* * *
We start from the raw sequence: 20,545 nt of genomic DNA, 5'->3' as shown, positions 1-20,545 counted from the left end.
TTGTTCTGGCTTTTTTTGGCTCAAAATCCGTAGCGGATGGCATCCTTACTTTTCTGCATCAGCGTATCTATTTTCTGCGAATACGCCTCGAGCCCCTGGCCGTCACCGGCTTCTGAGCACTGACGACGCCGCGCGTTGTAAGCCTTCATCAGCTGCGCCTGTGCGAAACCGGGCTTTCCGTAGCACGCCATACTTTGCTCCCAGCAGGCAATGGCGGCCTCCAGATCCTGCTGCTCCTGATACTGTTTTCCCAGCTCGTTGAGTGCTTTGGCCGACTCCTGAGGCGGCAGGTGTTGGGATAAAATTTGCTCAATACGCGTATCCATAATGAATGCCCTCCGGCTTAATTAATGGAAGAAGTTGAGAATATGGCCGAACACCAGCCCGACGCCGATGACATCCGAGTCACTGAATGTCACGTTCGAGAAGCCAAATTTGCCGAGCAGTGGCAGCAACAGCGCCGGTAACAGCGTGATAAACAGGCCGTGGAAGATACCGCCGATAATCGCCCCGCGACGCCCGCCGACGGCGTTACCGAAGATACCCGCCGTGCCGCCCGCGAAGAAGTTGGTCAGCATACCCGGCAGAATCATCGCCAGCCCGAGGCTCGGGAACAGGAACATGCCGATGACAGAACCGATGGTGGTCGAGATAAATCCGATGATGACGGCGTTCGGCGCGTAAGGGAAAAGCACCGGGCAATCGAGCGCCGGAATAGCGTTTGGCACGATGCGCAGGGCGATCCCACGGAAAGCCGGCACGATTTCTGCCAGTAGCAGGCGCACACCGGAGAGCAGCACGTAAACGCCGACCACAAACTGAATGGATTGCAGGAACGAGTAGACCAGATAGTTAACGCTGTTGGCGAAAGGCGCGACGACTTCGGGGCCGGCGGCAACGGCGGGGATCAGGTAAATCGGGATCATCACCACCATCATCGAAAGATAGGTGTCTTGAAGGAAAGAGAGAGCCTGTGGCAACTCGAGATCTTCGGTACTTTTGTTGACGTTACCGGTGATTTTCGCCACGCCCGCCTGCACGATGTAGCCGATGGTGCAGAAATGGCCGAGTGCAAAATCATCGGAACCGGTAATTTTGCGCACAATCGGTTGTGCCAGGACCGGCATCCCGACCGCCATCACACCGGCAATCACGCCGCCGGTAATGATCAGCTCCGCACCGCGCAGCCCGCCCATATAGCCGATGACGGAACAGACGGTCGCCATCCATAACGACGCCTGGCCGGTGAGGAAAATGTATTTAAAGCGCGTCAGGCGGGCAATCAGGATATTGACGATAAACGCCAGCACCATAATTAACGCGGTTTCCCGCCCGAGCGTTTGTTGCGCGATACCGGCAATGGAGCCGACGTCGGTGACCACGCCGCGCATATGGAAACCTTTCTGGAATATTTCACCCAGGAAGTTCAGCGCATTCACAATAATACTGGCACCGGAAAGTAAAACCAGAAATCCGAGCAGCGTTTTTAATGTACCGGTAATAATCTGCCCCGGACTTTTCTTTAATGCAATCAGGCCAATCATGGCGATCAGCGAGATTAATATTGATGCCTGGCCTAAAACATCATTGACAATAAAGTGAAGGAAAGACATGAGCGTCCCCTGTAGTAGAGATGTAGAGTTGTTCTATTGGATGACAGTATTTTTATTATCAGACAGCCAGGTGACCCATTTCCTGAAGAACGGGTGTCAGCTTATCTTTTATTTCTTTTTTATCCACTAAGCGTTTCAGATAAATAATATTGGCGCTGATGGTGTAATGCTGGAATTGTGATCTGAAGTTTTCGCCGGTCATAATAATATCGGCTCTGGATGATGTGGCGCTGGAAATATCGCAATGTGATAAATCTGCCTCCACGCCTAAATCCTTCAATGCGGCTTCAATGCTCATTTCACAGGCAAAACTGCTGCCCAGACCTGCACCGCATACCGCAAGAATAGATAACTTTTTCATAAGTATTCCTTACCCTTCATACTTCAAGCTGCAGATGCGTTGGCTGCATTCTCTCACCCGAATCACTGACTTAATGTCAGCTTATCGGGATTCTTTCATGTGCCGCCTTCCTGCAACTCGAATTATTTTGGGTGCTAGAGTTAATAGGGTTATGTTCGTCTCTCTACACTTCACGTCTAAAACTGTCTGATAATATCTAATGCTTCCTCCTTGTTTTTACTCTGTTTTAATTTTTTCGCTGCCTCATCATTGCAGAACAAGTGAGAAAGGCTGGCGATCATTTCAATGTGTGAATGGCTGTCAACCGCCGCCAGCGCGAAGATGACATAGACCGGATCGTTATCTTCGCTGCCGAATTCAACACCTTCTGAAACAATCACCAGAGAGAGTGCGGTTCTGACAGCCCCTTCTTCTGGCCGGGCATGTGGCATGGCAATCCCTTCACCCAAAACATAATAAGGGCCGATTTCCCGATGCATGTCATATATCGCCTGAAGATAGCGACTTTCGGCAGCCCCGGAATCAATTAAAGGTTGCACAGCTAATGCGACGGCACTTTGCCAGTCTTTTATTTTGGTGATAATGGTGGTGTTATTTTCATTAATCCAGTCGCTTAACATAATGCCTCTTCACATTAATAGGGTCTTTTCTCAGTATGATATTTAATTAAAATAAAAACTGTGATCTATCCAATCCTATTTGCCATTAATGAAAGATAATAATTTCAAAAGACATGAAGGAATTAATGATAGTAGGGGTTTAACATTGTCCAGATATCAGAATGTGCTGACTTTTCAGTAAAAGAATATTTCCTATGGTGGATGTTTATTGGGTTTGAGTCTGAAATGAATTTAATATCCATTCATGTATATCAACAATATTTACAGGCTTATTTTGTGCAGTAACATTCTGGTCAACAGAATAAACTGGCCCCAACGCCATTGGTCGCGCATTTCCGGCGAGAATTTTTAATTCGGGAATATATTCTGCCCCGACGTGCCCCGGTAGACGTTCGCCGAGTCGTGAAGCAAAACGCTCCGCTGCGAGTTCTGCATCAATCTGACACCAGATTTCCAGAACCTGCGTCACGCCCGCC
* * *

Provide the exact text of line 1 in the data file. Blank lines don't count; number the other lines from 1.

We start from the raw sequence: 20,545 nt of genomic DNA, 5'->3' as shown, positions 1-20,545 counted from the left end.